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William Faulkner

William Faulkner: From Jefferson to the World

HYATT H. WAGGONER
Copyright Date: 1959
Pages: 288
https://www.jstor.org/stable/j.ctt130jckp
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  • Book Info
    William Faulkner
    Book Description:

    Combining explications of William Faulkner's novels and short stories with thematic analysis, Hyatt H. Waggoner works from the close reading of a specific work outward to its most general meanings and relationships. By this method he has made a significant contribution to the understanding of Faulkner's career and artistic achievement.

    Waggoner examines both better and lesser-known works, which yield valuable insights into Faulkner's development when treated in relation to his whole body of work. The author also addresses the major themes which emerge from critical analyses of individual works: Faulkner's uneasy relationship with his Christian background and his unchanging conception of the role of the artist related to his changing practice as a writer. Waggoner concludes that Faulkner's artistic career reflects a creatively productive, but tortured and ambiguous, relationship with his community.

    eISBN: 978-0-8131-6490-8
    Subjects: History, Language & Literature

Table of Contents

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  1. Front Matter
    (pp. i-iv)
  2. Preface
    (pp. v-vi)
  3. Table of Contents
    (pp. vii-viii)
  4. CHAPTER 1 Explorations: SOLDIER’S PAY; MOSQUITOES
    (pp. 1-19)

    ONCE FAULKNER BEGAN to get his fiction published, in the mid-twenties, he attained his artistic maturity very quickly. Only three years elapsed betweenSoldier’s PayandThe Sound and the Fury,but in the three novels he published in those years we may trace the growth of a major artist.Soldier’s Payis a wholly immature period piece containing a few passages of lasting power. InMosquitoesthe young artist finds his own voice and declares his independence. In the final third ofSartoristhere is a prolonged demonstration of the sort of writing promised inMosquitoes,a demonstration which...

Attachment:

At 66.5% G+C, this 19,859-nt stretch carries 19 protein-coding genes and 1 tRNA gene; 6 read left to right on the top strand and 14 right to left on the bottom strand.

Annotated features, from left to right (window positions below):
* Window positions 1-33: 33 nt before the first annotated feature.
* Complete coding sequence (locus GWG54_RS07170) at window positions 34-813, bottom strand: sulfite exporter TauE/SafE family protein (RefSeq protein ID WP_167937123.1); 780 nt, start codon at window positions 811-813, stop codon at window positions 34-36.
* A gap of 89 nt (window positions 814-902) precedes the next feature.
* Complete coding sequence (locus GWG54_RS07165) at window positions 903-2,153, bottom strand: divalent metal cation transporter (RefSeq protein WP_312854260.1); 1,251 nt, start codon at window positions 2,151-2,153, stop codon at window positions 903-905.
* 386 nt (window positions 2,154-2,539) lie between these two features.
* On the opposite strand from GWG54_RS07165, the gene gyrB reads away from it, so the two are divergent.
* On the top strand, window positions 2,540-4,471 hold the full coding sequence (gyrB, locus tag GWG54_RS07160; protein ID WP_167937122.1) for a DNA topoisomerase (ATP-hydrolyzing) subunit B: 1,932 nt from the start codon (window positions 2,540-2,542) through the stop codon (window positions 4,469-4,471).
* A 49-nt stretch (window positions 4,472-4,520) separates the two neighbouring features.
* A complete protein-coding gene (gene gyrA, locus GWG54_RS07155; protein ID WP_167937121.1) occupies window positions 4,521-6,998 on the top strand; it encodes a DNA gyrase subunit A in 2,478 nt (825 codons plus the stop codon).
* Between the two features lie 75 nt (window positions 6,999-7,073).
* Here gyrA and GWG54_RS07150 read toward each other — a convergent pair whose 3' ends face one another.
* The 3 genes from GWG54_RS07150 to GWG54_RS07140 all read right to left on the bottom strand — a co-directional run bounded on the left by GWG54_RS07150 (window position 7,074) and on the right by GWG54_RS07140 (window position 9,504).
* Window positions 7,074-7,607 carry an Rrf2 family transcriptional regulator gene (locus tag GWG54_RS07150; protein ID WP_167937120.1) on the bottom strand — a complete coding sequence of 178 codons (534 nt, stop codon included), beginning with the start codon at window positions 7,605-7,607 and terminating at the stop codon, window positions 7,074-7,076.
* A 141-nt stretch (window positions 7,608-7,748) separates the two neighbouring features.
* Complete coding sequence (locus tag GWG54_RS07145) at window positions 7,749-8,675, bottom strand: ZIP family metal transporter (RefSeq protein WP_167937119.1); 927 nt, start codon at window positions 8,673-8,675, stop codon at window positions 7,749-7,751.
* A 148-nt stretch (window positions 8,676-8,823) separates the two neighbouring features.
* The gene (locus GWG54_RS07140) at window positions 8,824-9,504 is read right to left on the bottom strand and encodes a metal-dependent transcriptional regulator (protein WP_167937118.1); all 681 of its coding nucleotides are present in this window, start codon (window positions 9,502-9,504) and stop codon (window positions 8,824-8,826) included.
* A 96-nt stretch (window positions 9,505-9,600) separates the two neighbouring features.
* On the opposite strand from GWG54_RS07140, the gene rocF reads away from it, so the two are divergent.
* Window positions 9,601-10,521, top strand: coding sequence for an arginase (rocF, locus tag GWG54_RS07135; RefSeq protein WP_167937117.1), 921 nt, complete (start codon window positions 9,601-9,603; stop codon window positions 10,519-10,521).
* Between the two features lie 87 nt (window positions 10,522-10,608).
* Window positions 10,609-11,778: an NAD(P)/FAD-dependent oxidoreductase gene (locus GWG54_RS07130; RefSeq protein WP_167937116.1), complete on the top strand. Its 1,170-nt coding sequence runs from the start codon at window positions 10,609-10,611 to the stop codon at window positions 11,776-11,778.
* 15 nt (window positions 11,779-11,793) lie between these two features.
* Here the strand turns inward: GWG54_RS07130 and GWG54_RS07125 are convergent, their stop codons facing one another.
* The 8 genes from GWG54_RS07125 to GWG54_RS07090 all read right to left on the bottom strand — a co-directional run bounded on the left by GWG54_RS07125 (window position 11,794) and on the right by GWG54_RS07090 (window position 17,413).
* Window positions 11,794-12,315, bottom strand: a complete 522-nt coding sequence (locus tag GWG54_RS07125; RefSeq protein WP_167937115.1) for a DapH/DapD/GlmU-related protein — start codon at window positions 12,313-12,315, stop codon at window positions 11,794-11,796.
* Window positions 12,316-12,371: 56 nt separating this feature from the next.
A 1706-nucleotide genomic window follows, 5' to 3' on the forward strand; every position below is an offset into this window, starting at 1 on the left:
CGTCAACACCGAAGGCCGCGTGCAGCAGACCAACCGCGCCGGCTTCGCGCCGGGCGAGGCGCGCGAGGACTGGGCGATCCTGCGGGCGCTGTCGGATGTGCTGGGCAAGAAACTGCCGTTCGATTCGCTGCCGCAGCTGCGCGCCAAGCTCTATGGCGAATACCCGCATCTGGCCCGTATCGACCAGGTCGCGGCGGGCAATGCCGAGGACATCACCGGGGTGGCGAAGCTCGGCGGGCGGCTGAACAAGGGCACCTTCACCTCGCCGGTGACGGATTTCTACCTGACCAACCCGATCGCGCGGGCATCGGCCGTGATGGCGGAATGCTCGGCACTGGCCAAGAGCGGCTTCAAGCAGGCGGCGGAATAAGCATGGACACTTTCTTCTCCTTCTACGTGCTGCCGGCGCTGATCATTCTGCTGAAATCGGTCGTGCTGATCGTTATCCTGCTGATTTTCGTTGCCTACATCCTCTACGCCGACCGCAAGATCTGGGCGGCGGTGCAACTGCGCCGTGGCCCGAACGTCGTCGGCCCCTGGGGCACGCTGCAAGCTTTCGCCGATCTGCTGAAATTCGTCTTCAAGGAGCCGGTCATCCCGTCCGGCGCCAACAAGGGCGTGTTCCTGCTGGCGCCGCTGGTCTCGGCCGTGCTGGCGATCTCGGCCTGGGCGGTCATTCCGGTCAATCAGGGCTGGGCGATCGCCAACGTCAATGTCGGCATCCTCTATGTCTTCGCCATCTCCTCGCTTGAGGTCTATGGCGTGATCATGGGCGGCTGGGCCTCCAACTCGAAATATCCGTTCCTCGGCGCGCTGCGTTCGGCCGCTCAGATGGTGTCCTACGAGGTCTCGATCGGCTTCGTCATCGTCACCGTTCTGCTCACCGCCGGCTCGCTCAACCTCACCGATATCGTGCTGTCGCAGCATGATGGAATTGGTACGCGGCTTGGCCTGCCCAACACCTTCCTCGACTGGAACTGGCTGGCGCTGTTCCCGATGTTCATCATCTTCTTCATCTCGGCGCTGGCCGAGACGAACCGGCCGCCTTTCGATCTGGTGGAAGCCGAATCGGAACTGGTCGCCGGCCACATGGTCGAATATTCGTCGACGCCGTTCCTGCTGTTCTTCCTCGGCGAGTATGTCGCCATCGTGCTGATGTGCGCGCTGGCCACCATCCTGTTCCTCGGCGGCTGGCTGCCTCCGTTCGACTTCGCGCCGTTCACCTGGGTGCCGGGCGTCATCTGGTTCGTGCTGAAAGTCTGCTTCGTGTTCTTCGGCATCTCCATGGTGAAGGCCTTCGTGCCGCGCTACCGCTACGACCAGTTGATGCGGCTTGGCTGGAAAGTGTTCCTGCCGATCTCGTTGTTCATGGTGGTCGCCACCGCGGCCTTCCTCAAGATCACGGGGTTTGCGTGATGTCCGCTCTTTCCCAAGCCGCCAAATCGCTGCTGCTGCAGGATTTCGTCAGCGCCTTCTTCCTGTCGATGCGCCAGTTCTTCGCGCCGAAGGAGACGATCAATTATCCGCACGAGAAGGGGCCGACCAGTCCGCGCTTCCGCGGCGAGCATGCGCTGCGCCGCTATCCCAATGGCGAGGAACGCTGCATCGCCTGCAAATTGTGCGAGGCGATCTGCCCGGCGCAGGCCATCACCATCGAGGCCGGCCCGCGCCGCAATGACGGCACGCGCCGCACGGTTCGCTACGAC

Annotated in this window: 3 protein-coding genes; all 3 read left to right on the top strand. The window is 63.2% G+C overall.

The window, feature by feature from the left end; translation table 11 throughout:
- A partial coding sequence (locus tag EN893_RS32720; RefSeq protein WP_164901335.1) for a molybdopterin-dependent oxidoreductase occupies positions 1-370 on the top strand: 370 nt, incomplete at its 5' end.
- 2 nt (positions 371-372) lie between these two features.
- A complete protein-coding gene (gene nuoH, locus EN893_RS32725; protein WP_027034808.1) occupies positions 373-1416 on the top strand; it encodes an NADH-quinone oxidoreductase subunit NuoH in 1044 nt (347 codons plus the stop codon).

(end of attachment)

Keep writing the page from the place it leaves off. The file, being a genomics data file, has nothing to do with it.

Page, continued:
5. CHAPTER 2 Apprenticeship: SARTORIS
    (pp. 20-33)

    NOT UNTILThe Sound and the Furywould Faulkner fully show what he could do when writing by the standard he had discovered and announced inMosquitoes,butSartorisachieves the ideal with intermittent brilliance. It is rich with scenes and characters only a major novelist could have created. Though most of the faults that marredSoldier’s PayandMosquitoesmay be discovered here too, they have become mere interruptions, lapses.Sartorisis not, as a whole, a mature novel, but while he was writing it Faulkner attained his maturity.

    Young Bayard Sartoris is our chief stumbling block, as Donald...

  6. CHAPTER 3 “Form, Solidity, Color”: THE SOUND AND THE FURY
    (pp. 34-61)

    IN THE YEAR IN WHICHThe Sound and the Furywas published Faulkner made a point, for a while, of carrying a cane and wearing spats, serving notice on Oxfordians of the role he had chosen for himself. The young artist had not yet been acknowledged as artist. There would be time later for him to adopt the role of Mississippi farmer.

    But the mask of the artist was not merely a gesture of defiance of local mores. The gesture indicated attachment as well as separation, and the attachment was that which had been suggested clearly enough inMosquitoes.That...

  7. CHAPTER 4 Vision: AS I LAY DYING
    (pp. 62-87)

    THE THEME ANNOUNCED by the falling spire ofSoldier’s Pay,continued as a subsidiary and peripheral interest in the talk of Mr. Wiseman inMosquitoes,suggested by the image of the “black and savage stars” ofSartoris,and implicit everywhere inThe Sound and the Fury,is squarely at the center of Faulkner’s fifth novel, from the title to Anse’s last words, “Meet Mrs. Bundren”—the new Mrs. Bundren.

    The structural metaphor inAs I Lay Dyingis a journey through life to death and through death to life. Literally, the journey is undertaken to bury the dead and get...

  8. CHAPTER 5 Outrage and Compassion: SANCTUARY; LIGHT IN AUGUST
    (pp. 88-120)

    THE MOOD AND THE ATTITUDES present in much of Faulkner’s work of the early thirties, particularly inSanctuary,are expressed in simple, almost outline form in a seventeen-page short story which he published in 1931 as a separate booklet,Idyll in the Desert.The sense of outrage and the feeling of pity given such powerful and beautiful embodiment in the novels here finds expression in a fable.

    A man suffering from tuberculosis comes to the Southwest for a cure. His paramour leaves her husband and children to be with him and care for him. He recovers from the disease and...